January 31, 2009
Name and identity ... identity and name. It''s like the chicken and the egg -- which comes first?
Mississippi University for Women has lived through both sequences -- name first and then identity, and now identity first and then name.
Since its founding in 1884, the university has evolved through three names. The first, Industrial Institute and College, emphasized the college''s dual mission as a liberal arts college and a vocational school.
The next name, selected in 1920, was Mississippi State College for Women. MSCW quickly became shortened to the now legendary nickname, "The W." In 1974, the nickname was carried along as MSCW became Mississippi University for Women.
But MUW''s status as a college for "women only" came to an end in 1982 with the court-ordered admission of its first male student. In recent years, the student body has averaged about 20 percent men.
To acknowledge The W''s changing identity, a concerted effort is now under way to choose a new name. Just as the school''s role in the state''s higher education system has changed, it is inevitable that a fourth name is now needed. A committee has pared the list to three -- Reneau University, Welty-Reneau University and Waverley University.
There also is an unspoken sense that something entirely different could emerge as the final choice. If that should happen, we strongly oppose any name with geographic references, such as Golden Triangle University or Such-and-Such University at Columbus.
Ironically, Waverley University, although a "W" name, has no connection to women nor to the university''s history. It is a nod to Sir Walter Scott''s novel, "Waverley." Although the book has laudable themes, this name has no link to the university and should be rejected.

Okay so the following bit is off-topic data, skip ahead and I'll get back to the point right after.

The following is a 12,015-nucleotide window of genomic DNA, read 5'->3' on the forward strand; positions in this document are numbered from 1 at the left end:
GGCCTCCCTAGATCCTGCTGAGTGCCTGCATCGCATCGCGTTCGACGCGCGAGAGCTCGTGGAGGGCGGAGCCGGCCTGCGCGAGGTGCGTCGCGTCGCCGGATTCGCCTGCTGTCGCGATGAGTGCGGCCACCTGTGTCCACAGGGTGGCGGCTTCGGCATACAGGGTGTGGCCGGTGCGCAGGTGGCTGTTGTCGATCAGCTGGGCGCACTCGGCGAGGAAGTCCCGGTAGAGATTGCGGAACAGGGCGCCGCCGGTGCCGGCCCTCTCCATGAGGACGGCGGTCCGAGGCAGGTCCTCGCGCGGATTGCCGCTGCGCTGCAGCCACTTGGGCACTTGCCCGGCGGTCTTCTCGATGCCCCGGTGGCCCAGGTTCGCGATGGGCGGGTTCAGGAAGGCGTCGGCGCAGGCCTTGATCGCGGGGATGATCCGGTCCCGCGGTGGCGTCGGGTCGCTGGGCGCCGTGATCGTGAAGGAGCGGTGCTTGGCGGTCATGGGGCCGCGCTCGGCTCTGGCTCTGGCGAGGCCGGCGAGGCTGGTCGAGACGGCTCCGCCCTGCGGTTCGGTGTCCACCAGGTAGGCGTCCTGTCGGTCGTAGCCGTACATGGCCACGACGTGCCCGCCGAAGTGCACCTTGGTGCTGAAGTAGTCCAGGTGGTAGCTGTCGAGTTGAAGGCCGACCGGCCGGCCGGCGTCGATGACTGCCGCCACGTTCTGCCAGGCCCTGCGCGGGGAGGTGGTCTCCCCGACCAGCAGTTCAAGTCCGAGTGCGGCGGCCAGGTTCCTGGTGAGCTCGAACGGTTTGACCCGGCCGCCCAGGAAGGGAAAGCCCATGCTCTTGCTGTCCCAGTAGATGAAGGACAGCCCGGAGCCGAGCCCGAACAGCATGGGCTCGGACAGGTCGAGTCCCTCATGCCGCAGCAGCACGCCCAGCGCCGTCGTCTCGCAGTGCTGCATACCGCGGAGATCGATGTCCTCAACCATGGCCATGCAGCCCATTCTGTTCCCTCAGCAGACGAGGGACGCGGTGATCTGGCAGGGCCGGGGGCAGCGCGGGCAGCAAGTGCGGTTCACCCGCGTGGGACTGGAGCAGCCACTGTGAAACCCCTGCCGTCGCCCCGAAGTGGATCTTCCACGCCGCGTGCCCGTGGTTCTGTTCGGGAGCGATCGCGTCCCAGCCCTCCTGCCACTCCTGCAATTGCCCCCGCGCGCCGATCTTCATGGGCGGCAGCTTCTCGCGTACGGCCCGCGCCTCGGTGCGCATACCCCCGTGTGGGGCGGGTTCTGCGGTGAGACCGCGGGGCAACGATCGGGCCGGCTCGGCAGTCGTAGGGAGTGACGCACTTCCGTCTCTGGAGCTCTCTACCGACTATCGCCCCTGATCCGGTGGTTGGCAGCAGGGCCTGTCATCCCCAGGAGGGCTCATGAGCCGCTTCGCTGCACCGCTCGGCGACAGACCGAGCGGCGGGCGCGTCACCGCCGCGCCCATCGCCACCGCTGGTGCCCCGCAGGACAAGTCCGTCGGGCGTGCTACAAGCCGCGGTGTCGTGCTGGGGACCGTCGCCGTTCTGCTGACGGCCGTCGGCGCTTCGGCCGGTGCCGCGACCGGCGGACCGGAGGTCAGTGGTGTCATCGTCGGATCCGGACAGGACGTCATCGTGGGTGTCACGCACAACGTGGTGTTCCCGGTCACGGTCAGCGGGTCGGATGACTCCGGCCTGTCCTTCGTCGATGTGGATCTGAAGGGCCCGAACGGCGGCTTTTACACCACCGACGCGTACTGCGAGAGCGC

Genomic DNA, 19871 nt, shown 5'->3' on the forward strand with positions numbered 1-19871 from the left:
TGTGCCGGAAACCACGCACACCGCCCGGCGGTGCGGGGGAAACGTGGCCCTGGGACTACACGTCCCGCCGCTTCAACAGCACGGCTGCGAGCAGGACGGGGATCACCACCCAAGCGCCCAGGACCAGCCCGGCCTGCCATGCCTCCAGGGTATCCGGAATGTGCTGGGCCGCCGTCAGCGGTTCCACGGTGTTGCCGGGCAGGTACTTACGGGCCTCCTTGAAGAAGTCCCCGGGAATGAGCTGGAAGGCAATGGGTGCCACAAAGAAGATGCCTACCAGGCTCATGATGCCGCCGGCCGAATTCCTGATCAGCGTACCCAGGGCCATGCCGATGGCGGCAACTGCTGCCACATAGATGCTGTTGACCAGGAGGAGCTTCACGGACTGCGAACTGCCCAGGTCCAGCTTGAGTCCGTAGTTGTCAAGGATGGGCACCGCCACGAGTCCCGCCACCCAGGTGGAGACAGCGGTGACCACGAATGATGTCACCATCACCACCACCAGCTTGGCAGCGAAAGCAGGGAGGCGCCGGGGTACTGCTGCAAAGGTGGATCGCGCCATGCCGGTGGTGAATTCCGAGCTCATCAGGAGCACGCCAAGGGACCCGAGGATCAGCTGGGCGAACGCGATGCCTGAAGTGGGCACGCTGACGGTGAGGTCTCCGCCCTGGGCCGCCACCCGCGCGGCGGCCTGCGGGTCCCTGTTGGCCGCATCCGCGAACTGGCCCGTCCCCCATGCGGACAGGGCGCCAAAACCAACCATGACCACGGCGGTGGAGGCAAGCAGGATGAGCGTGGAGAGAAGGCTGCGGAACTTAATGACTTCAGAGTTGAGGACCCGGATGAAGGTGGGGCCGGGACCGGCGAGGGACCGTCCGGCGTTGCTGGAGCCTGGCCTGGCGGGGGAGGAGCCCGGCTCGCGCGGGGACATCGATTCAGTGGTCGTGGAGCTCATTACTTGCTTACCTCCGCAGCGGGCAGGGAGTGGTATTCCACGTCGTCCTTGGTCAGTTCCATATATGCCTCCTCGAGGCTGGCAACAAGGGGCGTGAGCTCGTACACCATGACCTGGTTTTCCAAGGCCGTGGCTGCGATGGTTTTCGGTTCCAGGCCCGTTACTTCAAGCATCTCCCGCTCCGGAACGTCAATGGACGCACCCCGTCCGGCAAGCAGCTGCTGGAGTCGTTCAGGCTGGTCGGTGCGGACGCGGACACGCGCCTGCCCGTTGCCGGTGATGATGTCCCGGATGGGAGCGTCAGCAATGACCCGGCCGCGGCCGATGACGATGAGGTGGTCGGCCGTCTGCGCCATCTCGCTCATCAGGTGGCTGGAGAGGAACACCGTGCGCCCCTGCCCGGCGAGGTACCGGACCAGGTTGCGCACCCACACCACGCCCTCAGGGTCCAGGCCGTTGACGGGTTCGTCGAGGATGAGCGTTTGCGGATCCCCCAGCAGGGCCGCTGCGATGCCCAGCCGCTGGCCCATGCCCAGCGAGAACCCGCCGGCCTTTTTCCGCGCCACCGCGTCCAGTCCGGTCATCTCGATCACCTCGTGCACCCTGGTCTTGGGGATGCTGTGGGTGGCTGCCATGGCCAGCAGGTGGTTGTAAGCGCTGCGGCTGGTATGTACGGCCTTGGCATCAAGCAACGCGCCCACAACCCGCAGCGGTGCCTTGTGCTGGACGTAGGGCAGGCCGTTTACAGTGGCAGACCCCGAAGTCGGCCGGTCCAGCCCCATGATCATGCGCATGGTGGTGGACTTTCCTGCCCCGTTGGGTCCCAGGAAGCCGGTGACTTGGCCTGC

On the other hand, the other two committee-selected names, Reneau University and Welty-Reneau University, connect with The W''s history and its tradition of enriching the lives of women.
Reneau is for Sallie Reneau, who was the college''s initial champion, so naming the university for her makes sense.
Welty is for Eudora Welty, a Pulitzer Prize-winning writer who began her college career at The W. Although Welty went on to graduate elsewhere, she attended many functions at MUW in her later years, and the school''s administrative office building, Welty Hall, is named for her.
Identity and name are part and parcel of each other, particularly when it comes to a college so dear to the hearts of generations of graduates. To the female alums who would rather keep MUW''s name as it is, we strongly remind them of the inevitability of the change and the need for the university to have a name in keeping with its evolving identity. The alums need to think of the best interests of their alma mater, put aside other agendas and help the school pick the best possible new name.
That name should reflect the school''s history as the first public college for women in the country. Either Reneau University or Welty-Reneau University (if we wish to keep a "W" in the name) achieves those goals.
Besides, both names impart an air of prestige and simply sound like a liberal arts college, which is what our university has always been and should always be.